It might be one of the most overused cliches in the travel universe but the idea of a kingdom deep in the Himalaya’s inspired by James Hilton’s classic Lost Horizon has thousands of backpackers and jet setters alike grabbing their warm coats and hiking boots in search of this mystical kingdom.
There are many flights to Delhi from the rest of India and while we near the end of our North India loop we have begun to get excited about spending Christmas on the beach. However, we still had one last stop in the foothills of the Indian Himalaya. Rishikesh. Getting there proved rather uncomfortable for us as we could not find any private buses from Chandigarh to Rishikesh or nearby Haridwar and were forced to pile onto a government bus bursting with passengers for the next 7 hours.
We boarded our second 24 hour train ride, this time to Lhasa! Our journey to the Himalayas had begun.
The train from Xining to Lhasa leaves in the evening so that the boring scenery passes by while you’re asleep, and when we woke up we were on the Tibetan plateau. The set-up was a cubby with 3 beds on each side. [Read more...]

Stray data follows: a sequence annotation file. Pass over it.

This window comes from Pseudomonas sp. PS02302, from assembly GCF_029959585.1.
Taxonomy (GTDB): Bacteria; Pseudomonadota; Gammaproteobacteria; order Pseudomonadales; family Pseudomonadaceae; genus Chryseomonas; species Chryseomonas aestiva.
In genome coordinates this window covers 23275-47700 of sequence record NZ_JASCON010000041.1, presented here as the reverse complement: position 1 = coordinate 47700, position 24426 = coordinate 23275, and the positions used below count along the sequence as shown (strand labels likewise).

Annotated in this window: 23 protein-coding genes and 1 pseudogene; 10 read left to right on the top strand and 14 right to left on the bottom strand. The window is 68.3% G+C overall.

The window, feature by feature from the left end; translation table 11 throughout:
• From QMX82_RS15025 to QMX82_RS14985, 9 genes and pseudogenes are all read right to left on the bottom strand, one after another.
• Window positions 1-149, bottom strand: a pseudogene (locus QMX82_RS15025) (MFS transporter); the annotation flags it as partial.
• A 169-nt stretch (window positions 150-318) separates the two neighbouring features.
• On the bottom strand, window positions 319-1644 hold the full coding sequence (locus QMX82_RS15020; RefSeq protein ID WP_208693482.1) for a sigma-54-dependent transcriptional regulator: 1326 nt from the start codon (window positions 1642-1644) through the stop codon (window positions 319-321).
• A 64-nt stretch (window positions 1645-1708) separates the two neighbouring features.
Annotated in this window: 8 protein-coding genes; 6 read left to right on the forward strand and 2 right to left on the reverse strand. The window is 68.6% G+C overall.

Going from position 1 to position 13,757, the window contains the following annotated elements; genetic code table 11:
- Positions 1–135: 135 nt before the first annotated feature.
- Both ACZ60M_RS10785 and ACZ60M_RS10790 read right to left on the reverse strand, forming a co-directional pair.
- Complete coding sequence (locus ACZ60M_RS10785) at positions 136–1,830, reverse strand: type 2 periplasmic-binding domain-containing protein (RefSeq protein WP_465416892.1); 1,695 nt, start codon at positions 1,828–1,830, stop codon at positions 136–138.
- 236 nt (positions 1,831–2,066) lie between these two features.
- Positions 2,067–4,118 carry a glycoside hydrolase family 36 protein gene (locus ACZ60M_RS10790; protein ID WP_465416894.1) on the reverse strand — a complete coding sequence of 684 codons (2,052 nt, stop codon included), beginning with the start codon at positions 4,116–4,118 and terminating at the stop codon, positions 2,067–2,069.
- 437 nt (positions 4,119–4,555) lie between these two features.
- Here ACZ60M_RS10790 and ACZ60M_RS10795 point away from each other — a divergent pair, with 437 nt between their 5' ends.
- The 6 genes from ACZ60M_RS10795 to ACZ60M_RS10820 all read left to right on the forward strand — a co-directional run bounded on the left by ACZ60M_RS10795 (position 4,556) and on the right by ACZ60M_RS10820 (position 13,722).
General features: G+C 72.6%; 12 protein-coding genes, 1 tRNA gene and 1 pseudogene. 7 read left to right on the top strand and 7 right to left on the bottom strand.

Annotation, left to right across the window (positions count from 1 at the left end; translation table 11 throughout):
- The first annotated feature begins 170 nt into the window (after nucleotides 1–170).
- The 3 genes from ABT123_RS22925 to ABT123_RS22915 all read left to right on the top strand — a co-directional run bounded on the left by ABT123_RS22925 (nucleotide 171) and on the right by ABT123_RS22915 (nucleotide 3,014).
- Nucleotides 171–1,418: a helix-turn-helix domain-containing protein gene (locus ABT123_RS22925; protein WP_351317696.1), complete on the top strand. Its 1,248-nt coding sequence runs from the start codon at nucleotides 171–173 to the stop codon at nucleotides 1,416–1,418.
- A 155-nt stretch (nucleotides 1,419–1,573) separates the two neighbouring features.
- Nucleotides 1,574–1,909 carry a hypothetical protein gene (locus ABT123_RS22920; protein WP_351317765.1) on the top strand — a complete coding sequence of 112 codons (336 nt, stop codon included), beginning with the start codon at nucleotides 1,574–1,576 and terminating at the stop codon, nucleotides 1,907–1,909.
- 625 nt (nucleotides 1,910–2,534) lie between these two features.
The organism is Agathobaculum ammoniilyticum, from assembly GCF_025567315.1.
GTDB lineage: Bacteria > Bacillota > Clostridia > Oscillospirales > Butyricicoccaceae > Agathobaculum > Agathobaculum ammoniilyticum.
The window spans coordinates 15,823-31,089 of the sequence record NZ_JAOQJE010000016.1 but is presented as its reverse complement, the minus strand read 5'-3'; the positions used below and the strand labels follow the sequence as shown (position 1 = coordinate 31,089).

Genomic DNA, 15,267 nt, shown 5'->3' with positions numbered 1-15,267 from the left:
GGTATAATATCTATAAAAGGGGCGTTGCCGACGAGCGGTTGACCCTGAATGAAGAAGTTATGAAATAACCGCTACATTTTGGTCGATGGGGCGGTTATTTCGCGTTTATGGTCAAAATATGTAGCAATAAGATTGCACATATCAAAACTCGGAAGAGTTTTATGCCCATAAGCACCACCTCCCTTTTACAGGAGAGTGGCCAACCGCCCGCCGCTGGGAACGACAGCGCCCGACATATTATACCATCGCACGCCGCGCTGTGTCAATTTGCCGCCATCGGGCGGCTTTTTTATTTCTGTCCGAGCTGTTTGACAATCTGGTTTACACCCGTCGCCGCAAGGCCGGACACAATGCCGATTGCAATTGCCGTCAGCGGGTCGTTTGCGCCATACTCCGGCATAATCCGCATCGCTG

After physically ripping Lianna from her warm bed yesterday morning and grabbing a quick breakfast in the Everest cafe of French Toast we ran into Ben, our travel companion on the bus from Xining to Xiahe. Ben’s plans were similar to ours for the first half of the day, so at 9:30am the three of us headed off for a tour of Lobrang Monastery lead by an English speaking monk.
With laws prohibiting smoking, billboards, plastic bags, traffic lights, the support of Gross National Happiness over Gross National Product, Bhutan is unlike any other nation. It’s uniqueness coupled with superb Himalayan trekking, authentic Buddhist culture, and astonishing bio-diversity, it is surprising that Bhutan sees less than 20,000 tourists a year. This is because like all other aspects of the nation, Bhutan has a different way of doing things.